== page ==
Galway-based bakery Foods of Athenry was started in a converted shed on a farm when the dairy farming became unsustainable. Despite some serious ‘teething’ problems, the business is now one of the leading gluten-free food producers in the West.
It was a mix of necessity and opportunity. Paul was a dairy farmer and farming was difficult at the time so something had to be done to supplement the farm income, and so a small bakery business was born. Very quickly the opportunity for the bakery business outweighed the potential for the future of dairying for us. After a few years, the cows were sold and the bakery then moved into the empty milking parlour – where it remains today.
Any big breaks?
There was no ‘big break’ for Foods of Athenry – more a series of smaller opportunities that were presented, and then combined with hard work and tenacity led to steady and sustained growth.
“I regret not knowing more at the initial stages and having better knowledge to allow us to progress less painfully and without so many mistakes.”
I regret not knowing more at the initial stages and having better knowledge to allow us to progress less painfully and without so many mistakes. We branded and grew the brand organically, reinventing a few times as we learned more, but it was an exhausting process. But I am thankful for the mistakes as they made us better people. I regret the bakery burning down in 2011, that was a difficult and painful time, both personally and from a business point of view. But even that has made us more thankful for what we have achieved since.
“Do a gap analysis – check what is out there in your chosen category; do cost comparisons and formulate a rock solid USP.”
Any tips for food business starters?
Learn as much as you can to make the best choices. Engage with your Local Enterprise Office, Bord Bia, Enterprise Ireland and other food entrepreneurs. Do a gap analysis – check what is out there in your chosen category; do cost comparisons and formulate a rock solid USP. Spend as much as you can afford on giving your brand the best head start.
What do you do for your customers?
People are making informed decisions as to how they live their own lives – how they live, work, exercise and how they eat. We like to think we enable people to make food choices that suit their lifestyle. We understand how dietary necessities or choices can affect your life, and we work hard on producing a range of great tasting products that people trust and love.
“We like to think we enable people to make food choices that suit their lifestyle.”
What’s Christmas like?
We think about Christmas all year round. Believe it or not, some retailers have Christmas tied down by February so they can get catalogues underway – so we have to be always Christmas ready. Christmas baking starts with puddings in July and August and then gathers momentum in the following months until it is all-consuming by October and November. We don’t do a lot of extra marketing at this time of the year, as we have limited budgets. But we have a lot of repeat customers year on year and we are very grateful for our loyal customer base.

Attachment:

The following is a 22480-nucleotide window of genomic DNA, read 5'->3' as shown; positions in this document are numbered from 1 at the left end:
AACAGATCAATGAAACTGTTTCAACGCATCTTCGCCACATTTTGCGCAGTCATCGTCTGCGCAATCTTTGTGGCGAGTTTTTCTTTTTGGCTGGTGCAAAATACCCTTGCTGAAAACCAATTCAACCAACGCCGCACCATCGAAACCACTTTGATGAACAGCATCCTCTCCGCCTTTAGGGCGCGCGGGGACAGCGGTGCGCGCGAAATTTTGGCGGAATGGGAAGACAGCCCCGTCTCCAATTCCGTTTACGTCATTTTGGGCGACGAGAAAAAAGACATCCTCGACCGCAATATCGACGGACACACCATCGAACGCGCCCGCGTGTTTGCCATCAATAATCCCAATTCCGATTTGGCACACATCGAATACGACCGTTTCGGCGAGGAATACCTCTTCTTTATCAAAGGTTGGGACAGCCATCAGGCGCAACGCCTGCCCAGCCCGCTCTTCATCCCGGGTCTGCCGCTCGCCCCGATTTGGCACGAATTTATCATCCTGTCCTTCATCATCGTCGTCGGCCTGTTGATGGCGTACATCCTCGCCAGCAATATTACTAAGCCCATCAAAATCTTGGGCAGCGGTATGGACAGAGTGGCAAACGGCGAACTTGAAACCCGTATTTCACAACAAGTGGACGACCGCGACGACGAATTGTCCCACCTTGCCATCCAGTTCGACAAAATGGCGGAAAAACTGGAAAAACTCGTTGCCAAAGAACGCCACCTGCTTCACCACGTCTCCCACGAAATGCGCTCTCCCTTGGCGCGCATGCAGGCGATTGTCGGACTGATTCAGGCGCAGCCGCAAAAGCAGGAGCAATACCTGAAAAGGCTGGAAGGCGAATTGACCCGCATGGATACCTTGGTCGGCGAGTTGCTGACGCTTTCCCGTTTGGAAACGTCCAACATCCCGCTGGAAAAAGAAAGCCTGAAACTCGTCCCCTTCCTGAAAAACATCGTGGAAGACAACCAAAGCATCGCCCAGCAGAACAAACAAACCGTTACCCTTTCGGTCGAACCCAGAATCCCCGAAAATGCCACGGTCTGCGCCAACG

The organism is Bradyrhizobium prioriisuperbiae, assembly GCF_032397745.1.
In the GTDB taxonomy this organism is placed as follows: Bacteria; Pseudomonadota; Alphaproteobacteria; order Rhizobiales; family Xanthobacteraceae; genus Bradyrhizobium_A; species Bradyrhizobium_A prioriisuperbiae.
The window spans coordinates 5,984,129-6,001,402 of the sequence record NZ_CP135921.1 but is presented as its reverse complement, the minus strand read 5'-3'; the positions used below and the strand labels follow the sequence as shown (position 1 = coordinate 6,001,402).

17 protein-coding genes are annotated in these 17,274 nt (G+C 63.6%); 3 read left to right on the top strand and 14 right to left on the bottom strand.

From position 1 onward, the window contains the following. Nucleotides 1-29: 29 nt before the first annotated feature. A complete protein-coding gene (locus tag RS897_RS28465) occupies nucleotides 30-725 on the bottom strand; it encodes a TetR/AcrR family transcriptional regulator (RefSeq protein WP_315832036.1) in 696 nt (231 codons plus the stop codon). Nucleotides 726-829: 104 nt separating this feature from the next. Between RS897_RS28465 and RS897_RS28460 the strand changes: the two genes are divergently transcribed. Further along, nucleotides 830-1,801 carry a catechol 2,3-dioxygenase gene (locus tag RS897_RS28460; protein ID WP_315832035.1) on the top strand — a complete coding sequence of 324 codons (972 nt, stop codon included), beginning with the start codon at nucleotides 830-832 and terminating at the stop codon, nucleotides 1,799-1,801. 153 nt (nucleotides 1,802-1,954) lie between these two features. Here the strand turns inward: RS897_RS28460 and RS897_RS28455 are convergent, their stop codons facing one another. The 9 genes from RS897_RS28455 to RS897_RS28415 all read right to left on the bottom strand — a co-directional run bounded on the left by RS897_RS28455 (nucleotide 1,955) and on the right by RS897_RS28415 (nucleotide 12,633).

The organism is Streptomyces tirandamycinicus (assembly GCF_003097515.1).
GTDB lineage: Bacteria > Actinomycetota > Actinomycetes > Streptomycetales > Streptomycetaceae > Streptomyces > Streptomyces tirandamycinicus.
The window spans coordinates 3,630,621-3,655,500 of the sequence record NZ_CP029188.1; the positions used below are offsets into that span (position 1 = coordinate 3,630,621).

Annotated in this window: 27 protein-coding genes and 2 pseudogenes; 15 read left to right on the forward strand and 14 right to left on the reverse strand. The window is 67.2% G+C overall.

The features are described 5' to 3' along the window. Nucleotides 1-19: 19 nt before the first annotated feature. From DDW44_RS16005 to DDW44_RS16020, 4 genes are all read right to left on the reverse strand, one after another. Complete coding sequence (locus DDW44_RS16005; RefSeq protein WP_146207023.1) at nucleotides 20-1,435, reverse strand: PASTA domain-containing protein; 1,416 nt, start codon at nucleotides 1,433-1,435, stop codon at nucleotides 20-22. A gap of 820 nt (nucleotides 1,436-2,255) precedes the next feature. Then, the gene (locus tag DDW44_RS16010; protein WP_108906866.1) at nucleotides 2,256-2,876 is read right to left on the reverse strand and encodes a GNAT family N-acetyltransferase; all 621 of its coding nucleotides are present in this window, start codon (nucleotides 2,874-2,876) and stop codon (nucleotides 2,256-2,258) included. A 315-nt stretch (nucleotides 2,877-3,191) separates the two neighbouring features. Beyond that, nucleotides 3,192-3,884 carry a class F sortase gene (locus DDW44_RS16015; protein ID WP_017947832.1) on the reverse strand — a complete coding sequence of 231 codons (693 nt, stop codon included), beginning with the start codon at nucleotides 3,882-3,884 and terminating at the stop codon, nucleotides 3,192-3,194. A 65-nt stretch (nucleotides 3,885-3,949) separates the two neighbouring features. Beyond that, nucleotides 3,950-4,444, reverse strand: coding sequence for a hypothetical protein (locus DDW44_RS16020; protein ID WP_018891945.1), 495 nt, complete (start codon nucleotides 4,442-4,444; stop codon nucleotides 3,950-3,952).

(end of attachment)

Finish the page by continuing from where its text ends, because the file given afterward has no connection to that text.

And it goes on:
Your biggest achievement to date?
As with the failures, there has been no single biggest achievement. But we are thankful every time someone contacts us to tell us our products have improved their lives, every time we win a taste award (60 and counting), being able to provide employment in a rural area of east Galway, increasing our availability and our exports, staying married to my wonderful husband Paul who has stood with me through good and hard times. Reopening ten months after the fire of 2011 – moving forwards and upwards to be still here in 2017; doing what we love, with people we love, for people who love what we do.
“Irish people make great entrepreneurs as they are hardworking, diligent and educated.”
We all seem to be obsessed with food these days. Why?
I’d imagine some is down to necessity. There is also a greater consumer appreciation and demand for authentic products. Irish people make great entrepreneurs as they are hardworking, diligent and educated. As we travel more, we bring food experiences home and see gaps previously unnoticed. One of the best parts of being an Irish food producer is meeting other producers at events – the camaraderie is epic and they are all magnificent.
Have you met anyone who really inspired you?
I think as entrepreneurs, the best thing we can give is honesty. This can make your journey less lonely. I met Mary Ann O’Brien from Lily O’Brien chocolates – her heart-warming honesty to the speed bumps in her journey inspired me to persevere.
GUIDE: How to start and grow a food business.